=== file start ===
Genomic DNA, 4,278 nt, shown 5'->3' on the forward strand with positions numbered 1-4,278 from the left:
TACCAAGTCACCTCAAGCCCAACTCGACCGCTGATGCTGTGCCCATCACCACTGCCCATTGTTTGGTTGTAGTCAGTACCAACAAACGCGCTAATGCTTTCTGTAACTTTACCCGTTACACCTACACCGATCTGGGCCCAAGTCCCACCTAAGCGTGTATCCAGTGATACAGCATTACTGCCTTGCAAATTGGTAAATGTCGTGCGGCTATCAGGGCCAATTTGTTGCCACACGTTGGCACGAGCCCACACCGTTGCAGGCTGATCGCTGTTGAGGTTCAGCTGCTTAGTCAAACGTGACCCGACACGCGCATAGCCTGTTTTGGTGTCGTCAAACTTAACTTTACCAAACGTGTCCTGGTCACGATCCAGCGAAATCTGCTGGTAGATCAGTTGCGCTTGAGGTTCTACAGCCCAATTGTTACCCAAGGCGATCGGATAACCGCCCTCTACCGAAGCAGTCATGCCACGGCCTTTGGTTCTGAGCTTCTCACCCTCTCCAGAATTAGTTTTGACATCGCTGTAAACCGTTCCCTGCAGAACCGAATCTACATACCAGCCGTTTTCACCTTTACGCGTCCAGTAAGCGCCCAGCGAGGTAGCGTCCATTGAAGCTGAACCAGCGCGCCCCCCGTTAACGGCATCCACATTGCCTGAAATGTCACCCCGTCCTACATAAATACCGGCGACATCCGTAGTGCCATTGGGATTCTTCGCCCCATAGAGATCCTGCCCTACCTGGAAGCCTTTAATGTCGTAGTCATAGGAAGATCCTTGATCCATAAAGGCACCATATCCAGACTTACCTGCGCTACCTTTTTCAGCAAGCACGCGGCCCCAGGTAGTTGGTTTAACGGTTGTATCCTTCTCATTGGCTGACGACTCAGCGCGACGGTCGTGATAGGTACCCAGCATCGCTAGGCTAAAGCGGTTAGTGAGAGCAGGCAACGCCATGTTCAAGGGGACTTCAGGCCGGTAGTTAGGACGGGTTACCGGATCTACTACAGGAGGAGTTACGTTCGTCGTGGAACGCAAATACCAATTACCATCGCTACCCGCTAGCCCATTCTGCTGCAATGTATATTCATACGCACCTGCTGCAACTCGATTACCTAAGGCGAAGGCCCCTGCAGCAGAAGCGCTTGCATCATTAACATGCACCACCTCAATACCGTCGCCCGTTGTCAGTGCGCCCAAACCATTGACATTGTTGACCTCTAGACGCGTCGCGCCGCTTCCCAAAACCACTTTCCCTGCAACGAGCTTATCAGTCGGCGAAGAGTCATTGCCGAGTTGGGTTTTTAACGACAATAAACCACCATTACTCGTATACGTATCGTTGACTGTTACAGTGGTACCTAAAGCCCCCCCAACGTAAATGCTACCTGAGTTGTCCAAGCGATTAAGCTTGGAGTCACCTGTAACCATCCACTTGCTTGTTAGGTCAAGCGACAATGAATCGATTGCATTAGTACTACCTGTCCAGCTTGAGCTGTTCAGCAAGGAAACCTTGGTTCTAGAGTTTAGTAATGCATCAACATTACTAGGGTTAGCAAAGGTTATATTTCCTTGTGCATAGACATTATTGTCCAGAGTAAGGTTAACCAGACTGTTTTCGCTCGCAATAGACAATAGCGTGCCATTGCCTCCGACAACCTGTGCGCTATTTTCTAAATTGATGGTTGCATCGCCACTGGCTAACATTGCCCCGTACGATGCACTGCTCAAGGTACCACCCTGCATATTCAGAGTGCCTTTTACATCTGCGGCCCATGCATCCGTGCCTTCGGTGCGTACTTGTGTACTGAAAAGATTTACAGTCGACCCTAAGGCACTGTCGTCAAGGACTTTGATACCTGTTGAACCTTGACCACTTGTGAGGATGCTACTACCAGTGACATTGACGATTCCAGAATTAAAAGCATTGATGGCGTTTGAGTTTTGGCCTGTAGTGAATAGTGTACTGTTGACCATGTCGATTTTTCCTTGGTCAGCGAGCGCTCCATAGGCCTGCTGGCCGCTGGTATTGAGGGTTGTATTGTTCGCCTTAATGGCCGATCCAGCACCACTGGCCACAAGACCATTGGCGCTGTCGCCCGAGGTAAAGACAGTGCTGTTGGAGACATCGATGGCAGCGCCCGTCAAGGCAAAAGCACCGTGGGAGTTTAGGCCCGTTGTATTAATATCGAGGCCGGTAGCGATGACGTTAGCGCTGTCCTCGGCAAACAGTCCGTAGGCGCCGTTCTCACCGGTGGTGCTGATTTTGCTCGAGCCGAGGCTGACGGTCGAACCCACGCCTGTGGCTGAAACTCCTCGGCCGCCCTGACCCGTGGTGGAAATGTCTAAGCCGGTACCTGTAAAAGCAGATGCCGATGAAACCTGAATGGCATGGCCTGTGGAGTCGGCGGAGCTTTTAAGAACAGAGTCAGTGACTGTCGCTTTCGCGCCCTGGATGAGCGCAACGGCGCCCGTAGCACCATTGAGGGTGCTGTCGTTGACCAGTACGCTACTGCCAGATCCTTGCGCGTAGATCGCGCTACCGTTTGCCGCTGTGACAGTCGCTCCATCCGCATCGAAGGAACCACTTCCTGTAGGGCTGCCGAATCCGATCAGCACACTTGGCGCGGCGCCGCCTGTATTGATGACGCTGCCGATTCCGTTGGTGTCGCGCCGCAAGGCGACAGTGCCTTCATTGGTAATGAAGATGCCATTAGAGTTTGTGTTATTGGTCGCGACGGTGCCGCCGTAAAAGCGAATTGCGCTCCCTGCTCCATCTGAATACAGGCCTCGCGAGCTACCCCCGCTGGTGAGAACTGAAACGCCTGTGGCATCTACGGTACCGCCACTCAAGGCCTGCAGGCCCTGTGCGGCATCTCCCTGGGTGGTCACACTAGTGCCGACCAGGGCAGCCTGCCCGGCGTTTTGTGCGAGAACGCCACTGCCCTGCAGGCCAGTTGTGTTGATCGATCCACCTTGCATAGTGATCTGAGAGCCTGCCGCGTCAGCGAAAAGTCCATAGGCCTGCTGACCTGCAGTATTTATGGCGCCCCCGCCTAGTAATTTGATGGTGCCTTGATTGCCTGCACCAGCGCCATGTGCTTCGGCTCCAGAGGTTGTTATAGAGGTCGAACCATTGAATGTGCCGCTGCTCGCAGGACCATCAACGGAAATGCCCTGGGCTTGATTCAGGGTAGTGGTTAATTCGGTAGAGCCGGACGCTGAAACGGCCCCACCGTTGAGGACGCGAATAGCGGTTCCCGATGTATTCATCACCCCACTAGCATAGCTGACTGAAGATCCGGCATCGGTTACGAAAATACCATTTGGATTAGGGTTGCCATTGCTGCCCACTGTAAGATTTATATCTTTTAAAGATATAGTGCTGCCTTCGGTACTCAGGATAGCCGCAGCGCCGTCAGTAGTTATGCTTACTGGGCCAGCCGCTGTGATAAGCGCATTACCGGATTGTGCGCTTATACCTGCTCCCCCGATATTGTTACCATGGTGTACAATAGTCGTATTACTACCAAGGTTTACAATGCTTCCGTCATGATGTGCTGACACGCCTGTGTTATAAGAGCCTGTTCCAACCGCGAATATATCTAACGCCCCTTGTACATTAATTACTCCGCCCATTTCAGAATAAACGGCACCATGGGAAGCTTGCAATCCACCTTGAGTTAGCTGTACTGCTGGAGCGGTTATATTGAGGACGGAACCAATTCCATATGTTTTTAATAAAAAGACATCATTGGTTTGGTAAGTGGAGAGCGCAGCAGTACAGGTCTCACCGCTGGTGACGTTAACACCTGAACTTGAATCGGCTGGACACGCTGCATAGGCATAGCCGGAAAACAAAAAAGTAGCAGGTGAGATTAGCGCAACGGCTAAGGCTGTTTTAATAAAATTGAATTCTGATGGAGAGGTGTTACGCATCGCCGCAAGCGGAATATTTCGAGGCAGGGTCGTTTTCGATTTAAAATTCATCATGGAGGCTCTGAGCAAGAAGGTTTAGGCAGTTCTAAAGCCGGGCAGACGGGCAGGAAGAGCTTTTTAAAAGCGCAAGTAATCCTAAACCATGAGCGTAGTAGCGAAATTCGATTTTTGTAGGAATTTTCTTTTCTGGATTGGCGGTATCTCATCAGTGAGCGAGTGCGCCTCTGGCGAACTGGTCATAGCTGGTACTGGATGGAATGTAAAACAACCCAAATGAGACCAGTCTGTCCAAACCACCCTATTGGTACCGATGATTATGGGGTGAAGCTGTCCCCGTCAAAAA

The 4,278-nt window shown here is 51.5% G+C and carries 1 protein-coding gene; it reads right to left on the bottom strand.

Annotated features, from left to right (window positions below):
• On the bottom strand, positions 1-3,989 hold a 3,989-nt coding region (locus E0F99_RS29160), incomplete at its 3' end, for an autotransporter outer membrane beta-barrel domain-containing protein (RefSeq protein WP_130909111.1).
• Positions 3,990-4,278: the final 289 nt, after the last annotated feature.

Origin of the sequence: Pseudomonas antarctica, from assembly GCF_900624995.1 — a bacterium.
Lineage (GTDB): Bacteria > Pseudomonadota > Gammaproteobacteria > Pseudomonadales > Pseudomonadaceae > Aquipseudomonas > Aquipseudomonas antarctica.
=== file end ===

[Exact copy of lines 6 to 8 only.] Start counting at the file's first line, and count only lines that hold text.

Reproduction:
• Positions 3,990-4,278: the final 289 nt, after the last annotated feature.

Origin of the sequence: Pseudomonas antarctica, from assembly GCF_900624995.1 — a bacterium.
Lineage (GTDB): Bacteria > Pseudomonadota > Gammaproteobacteria > Pseudomonadales > Pseudomonadaceae > Aquipseudomonas > Aquipseudomonas antarctica.